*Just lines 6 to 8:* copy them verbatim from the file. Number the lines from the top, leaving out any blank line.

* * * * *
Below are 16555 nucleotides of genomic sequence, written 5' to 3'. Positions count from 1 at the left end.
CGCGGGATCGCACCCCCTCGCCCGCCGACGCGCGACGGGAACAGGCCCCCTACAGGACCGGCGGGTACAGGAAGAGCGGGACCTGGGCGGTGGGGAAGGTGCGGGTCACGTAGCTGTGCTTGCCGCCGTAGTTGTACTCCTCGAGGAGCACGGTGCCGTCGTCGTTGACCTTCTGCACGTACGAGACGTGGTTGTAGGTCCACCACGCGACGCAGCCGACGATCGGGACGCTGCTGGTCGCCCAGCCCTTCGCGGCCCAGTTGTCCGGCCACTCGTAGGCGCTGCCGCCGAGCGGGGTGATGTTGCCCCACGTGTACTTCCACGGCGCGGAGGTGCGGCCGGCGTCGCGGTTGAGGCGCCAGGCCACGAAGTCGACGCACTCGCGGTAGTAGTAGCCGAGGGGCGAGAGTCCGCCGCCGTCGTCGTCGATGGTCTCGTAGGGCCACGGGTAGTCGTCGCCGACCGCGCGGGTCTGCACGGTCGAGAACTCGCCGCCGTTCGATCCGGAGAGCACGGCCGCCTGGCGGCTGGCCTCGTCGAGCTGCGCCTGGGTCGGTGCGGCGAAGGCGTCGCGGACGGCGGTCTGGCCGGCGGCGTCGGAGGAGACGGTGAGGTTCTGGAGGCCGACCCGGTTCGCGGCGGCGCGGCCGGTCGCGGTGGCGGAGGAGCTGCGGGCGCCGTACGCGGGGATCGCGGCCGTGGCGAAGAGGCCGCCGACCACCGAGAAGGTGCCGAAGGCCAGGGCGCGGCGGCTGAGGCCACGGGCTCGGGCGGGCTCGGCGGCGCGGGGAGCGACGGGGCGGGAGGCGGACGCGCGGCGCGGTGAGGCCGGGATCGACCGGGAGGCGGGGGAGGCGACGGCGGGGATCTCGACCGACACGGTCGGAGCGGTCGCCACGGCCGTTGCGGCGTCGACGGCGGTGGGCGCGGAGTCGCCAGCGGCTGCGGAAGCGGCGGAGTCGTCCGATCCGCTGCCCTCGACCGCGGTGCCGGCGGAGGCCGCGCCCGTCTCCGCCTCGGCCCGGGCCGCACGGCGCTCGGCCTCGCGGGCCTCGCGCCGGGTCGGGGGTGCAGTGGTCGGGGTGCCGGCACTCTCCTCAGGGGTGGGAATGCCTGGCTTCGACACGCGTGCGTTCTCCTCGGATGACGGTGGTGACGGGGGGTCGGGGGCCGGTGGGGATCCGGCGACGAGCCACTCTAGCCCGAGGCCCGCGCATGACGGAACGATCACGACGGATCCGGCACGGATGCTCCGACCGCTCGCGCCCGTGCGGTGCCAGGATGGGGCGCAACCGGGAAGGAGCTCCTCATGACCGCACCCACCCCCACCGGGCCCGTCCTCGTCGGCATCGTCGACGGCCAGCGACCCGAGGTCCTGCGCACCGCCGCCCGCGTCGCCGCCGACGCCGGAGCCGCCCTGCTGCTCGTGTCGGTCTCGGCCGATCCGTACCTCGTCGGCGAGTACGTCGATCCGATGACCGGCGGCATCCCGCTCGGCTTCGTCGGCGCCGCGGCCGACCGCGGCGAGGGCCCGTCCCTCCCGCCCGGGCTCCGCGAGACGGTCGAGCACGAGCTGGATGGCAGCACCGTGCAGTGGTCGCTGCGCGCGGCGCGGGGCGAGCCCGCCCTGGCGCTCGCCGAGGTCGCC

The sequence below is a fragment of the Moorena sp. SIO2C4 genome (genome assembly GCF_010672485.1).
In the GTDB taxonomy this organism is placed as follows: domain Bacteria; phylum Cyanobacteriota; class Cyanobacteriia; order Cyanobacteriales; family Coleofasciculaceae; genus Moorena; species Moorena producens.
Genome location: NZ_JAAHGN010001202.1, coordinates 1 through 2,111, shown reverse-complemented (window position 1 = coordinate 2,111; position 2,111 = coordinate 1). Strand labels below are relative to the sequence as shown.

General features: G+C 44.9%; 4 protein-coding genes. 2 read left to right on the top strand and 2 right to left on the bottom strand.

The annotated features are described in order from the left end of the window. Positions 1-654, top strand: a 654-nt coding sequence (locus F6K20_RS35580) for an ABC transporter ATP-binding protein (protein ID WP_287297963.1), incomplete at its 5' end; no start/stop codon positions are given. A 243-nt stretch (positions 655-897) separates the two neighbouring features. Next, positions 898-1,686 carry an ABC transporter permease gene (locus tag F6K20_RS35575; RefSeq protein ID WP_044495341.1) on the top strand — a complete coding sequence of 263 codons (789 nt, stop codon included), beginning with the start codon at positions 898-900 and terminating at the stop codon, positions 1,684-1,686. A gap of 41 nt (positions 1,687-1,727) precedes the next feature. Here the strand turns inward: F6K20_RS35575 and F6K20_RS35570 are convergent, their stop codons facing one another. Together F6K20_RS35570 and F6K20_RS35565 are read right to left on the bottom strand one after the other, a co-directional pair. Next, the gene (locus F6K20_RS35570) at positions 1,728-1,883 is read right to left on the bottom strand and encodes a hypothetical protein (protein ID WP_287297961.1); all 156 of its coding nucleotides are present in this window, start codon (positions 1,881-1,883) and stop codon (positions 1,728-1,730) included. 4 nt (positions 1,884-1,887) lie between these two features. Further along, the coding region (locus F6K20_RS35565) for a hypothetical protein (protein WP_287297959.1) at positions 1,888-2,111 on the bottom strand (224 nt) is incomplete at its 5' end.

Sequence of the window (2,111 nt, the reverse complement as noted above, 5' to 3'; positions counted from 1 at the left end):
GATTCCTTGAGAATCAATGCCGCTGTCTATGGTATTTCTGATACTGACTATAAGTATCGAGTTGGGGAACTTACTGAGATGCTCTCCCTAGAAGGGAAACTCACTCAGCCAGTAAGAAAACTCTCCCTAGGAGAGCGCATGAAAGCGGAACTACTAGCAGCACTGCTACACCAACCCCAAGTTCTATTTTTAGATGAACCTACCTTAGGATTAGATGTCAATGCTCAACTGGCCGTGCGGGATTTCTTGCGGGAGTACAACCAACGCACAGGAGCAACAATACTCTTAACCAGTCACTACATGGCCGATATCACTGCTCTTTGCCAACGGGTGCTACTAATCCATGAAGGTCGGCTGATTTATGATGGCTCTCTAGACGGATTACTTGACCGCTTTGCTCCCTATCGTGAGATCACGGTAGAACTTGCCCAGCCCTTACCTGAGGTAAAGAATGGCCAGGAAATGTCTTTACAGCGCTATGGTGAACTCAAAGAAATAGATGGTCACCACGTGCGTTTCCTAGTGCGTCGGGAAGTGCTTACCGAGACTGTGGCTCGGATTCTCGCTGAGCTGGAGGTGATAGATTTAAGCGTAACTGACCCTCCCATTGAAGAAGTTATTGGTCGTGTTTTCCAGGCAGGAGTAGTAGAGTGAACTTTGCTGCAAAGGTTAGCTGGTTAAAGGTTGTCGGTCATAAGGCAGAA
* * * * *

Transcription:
General features: G+C 44.9%; 4 protein-coding genes. 2 read left to right on the top strand and 2 right to left on the bottom strand.

The annotated features are described in order from the left end of the window. Positions 1-654, top strand: a 654-nt coding sequence (locus F6K20_RS35580) for an ABC transporter ATP-binding protein (protein ID WP_287297963.1), incomplete at its 5' end; no start/stop codon positions are given. A 243-nt stretch (positions 655-897) separates the two neighbouring features. Next, positions 898-1,686 carry an ABC transporter permease gene (locus tag F6K20_RS35575; RefSeq protein ID WP_044495341.1) on the top strand — a complete coding sequence of 263 codons (789 nt, stop codon included), beginning with the start codon at positions 898-900 and terminating at the stop codon, positions 1,684-1,686. A gap of 41 nt (positions 1,687-1,727) precedes the next feature. Here the strand turns inward: F6K20_RS35575 and F6K20_RS35570 are convergent, their stop codons facing one another. Together F6K20_RS35570 and F6K20_RS35565 are read right to left on the bottom strand one after the other, a co-directional pair. Next, the gene (locus F6K20_RS35570) at positions 1,728-1,883 is read right to left on the bottom strand and encodes a hypothetical protein (protein ID WP_287297961.1); all 156 of its coding nucleotides are present in this window, start codon (positions 1,881-1,883) and stop codon (positions 1,728-1,730) included. 4 nt (positions 1,884-1,887) lie between these two features. Further along, the coding region (locus F6K20_RS35565) for a hypothetical protein (protein WP_287297959.1) at positions 1,888-2,111 on the bottom strand (224 nt) is incomplete at its 5' end.

Sequence of the window (2,111 nt, the reverse complement as noted above, 5' to 3'; positions counted from 1 at the left end):